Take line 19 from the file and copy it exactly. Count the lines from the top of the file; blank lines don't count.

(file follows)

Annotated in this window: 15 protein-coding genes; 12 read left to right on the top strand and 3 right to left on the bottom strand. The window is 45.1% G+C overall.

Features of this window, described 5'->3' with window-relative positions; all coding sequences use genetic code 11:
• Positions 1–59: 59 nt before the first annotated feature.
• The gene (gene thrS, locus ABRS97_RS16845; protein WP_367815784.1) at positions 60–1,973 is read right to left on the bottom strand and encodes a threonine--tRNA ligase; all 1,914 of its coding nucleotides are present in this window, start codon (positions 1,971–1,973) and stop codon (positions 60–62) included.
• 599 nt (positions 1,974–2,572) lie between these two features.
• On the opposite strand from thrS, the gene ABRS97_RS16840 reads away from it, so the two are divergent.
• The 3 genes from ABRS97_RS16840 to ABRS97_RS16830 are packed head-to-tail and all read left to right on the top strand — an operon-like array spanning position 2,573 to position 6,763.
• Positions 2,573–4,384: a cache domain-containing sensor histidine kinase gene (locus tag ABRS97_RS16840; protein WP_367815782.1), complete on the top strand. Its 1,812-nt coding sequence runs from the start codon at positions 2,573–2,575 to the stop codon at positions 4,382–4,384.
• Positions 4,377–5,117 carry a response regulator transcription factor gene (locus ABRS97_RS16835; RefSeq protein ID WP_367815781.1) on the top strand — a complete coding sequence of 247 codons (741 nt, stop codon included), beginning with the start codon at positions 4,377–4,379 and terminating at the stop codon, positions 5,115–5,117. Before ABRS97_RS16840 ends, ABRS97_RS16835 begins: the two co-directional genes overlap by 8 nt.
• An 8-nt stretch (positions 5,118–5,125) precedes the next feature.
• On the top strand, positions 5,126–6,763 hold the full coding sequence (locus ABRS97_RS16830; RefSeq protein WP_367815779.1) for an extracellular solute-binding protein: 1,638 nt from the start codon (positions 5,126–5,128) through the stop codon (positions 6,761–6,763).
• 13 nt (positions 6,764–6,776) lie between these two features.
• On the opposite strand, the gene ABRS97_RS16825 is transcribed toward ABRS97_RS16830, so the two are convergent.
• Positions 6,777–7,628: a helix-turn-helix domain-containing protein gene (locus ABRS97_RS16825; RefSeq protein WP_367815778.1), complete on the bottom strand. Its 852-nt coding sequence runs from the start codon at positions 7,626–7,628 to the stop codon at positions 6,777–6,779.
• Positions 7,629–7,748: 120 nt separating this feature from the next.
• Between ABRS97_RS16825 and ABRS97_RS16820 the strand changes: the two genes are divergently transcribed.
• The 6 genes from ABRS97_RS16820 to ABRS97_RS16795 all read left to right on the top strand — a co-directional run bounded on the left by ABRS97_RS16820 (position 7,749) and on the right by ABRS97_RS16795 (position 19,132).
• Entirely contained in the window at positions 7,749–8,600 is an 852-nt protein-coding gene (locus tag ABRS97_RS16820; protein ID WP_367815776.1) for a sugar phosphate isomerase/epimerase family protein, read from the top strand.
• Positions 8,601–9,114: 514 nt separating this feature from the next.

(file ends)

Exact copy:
• Positions 8,601–9,114: 514 nt separating this feature from the next.